FreeBSD is a very powerful operating system, it has a great history of reliability, security and stability. Here we show how it can be used to stake Qtum in a secure way.
FreeBSD jails are a very powerful feature, in summary, your jail instance is more protected as it's like having a separate OS just for Qtum with reduced privileges.
Here's a good read on Jails: https://www.freebsd.org/doc/handbook/jails.html
Important: Make sure to install and enable NTP, it's necesary to stay synchronized to network clocks.
Install FreeBSD as normal, however, the following hardening settings are recommended during install:
Create a user with permissions "operator wheel"
Please remember to do all these commands as root
Notice that we've added some settings for firewall, these will enable IPFW and basic settings to secure our Jail, allowing only ports 22(ssh) and 3888(Qtum) to be accessed.
zfs create -o mountpoint=/jail zroot/jail
(Change zroot for whatever name you chose for your zfs pool)
zfs create -o mountpoint=/jail/qtum zroot/jail/qtum
cd /jail/qtum/ && fetch -o - http://ftp.freebsd.org/pub/FreeBSD/releases/amd64/11.2-RELEASE/base.txz | tar --unlink -xpJf - -C /jail/qtum
Typing ls /jail/qtum/ should show the filesystem of our Qtum FreeBSD Jail
Now, let's create the jail configuration file:
host.hostname = qtum.local;
ip4.addr = 192.168.0.99;
interface = em0;
path = /jail/qtum;
exec.start = "/bin/sh /etc/rc";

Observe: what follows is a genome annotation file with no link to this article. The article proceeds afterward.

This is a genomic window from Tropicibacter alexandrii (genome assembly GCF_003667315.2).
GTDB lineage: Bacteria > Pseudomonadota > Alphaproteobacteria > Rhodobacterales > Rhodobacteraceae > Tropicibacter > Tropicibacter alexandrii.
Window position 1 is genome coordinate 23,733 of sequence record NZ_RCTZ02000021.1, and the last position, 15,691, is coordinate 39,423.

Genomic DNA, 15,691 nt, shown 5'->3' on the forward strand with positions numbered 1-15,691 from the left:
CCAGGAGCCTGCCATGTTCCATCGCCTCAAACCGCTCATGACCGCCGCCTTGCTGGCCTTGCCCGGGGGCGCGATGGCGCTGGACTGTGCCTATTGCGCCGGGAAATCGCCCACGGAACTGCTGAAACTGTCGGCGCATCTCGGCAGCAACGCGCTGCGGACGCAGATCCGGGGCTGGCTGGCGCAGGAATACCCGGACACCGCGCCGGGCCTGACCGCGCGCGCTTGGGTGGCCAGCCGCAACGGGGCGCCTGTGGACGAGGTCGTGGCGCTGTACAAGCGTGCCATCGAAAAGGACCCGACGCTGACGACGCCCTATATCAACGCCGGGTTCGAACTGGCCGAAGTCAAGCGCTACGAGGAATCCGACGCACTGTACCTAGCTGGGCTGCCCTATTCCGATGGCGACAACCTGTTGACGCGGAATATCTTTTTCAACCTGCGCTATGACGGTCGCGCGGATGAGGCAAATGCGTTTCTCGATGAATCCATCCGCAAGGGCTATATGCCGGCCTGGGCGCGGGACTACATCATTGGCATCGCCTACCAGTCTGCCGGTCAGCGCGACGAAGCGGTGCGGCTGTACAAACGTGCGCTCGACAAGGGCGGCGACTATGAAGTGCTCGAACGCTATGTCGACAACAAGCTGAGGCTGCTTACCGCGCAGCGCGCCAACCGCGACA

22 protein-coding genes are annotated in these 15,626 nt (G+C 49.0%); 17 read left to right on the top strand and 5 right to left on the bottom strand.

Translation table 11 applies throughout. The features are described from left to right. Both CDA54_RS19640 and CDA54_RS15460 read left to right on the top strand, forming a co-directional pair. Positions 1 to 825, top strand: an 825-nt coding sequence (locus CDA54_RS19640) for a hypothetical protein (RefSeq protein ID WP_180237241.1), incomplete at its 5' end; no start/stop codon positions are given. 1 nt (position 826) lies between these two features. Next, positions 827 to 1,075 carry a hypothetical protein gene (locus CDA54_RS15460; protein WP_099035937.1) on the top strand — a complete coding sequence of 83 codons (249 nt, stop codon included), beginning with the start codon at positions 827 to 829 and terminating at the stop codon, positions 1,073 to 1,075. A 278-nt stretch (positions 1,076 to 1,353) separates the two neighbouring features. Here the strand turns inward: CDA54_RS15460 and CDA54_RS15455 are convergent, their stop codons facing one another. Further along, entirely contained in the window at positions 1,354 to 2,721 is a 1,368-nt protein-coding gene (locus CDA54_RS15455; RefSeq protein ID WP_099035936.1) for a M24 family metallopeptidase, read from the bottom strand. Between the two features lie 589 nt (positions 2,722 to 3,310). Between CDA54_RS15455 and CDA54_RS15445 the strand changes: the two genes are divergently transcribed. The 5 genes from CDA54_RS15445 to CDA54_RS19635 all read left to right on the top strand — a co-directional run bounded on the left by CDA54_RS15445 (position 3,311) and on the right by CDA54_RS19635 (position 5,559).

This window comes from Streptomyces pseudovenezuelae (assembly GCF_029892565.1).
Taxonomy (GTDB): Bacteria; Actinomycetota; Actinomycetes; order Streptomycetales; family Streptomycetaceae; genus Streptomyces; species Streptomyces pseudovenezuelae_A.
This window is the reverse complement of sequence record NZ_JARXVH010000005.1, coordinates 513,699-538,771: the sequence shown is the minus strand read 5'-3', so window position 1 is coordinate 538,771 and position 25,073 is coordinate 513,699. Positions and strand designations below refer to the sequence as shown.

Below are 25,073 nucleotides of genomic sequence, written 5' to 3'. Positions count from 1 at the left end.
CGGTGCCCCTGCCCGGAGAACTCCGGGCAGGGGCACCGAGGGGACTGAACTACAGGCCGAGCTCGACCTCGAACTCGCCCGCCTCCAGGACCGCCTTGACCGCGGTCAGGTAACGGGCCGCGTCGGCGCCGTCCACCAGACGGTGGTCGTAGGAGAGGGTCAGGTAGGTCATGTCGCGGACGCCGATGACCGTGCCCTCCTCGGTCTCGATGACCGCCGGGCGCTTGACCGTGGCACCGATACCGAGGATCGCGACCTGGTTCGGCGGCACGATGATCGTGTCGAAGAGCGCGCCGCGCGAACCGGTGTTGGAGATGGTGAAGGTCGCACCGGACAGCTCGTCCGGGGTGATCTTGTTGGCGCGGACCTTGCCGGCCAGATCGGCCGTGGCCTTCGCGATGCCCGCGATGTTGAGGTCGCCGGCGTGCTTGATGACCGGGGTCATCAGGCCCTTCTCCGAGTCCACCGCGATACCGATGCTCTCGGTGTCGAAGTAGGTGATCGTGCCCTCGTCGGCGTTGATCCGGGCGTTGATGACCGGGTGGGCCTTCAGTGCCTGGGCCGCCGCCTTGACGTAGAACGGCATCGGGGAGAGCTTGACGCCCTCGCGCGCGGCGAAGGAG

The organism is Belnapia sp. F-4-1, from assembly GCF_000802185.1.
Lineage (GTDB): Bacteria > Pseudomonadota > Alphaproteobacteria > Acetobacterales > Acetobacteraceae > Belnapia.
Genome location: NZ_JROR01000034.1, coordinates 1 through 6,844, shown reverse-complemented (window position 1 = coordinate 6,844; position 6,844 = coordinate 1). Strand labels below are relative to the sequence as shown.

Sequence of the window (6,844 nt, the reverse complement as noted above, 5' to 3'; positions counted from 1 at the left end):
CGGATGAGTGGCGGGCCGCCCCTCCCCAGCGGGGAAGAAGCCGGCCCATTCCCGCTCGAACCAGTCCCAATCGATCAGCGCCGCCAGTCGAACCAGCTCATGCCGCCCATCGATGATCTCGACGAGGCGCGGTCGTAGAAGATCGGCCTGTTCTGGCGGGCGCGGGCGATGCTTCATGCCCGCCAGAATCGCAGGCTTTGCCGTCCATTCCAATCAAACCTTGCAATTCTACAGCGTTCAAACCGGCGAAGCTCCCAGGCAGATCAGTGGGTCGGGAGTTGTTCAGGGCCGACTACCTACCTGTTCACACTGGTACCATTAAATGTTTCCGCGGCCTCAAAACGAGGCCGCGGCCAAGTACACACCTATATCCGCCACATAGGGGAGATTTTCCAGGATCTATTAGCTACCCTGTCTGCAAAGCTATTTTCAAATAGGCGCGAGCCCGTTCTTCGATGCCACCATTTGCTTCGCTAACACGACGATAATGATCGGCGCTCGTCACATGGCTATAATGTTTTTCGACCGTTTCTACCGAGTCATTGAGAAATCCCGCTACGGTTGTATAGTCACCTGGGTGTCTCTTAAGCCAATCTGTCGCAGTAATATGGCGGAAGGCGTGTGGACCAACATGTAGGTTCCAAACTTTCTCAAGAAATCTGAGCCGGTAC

exec.stop = "/bin/sh /etc/rc.shutdown";
Ok now it's time to launch our jail!
service jail start qtum
We've just started our Qtum jail, We can now get into our Qtum jail to finish configuration, install Qtum and launch the wallet.
jexec qtum /bin/csh
cp /usr/share/zoneinfo/YOURTIMEZONE/ /etc/localtime
This is very important, if the time info is incorrect, we'll produce orphan blocks or will be unable to sync
Create our basic /etc/rc.conf for our Qtum Jail
echo "nameserver 188.8.131.52" >> /etc/resolv.conf
echo "nameserver 184.108.40.206" >> /etc/resolv.conf
Now that we've got our jail up and running, we need to install Qtum. There's 2 options on doing this, we can use the pkg repository or the powerful FreeBSD ports which are usually updated faster:
pkg update -f
pkg install -y qtum
portsnap fetch extract
cd /usr/ports/net-p2p/qtum && make install clean
The above will ask for a lot of configuration options, it might be better to use make config-recursive to set all options before compiling.
If you want to use default settings just type
cd /usr/ports/net-p2p/qtum && make install clean BATCH="YES"
Launching Qtum is just like in any other *NIX operating system, however there's a minor difference here due to how FreeBSD jails work. First, we need to create a qtum.conf file with the following contents:
This config is necessary, otherwise calling the daemon will return errors.
Then we can launch with
- Set up firewall on host (you cannot setup a firewall inside a jail) and enable only the ports you need (22 and 3888) This is done in the host rc.conf at the top of this tutorial
- Disable history, this will completely disable console history and it's a way to help secure your staking box, type the following on your FreeBSD console:
unset history; unset savehist
- Disable password authentication
If using the FreeBSD box on your home network, force it to listen on local network only.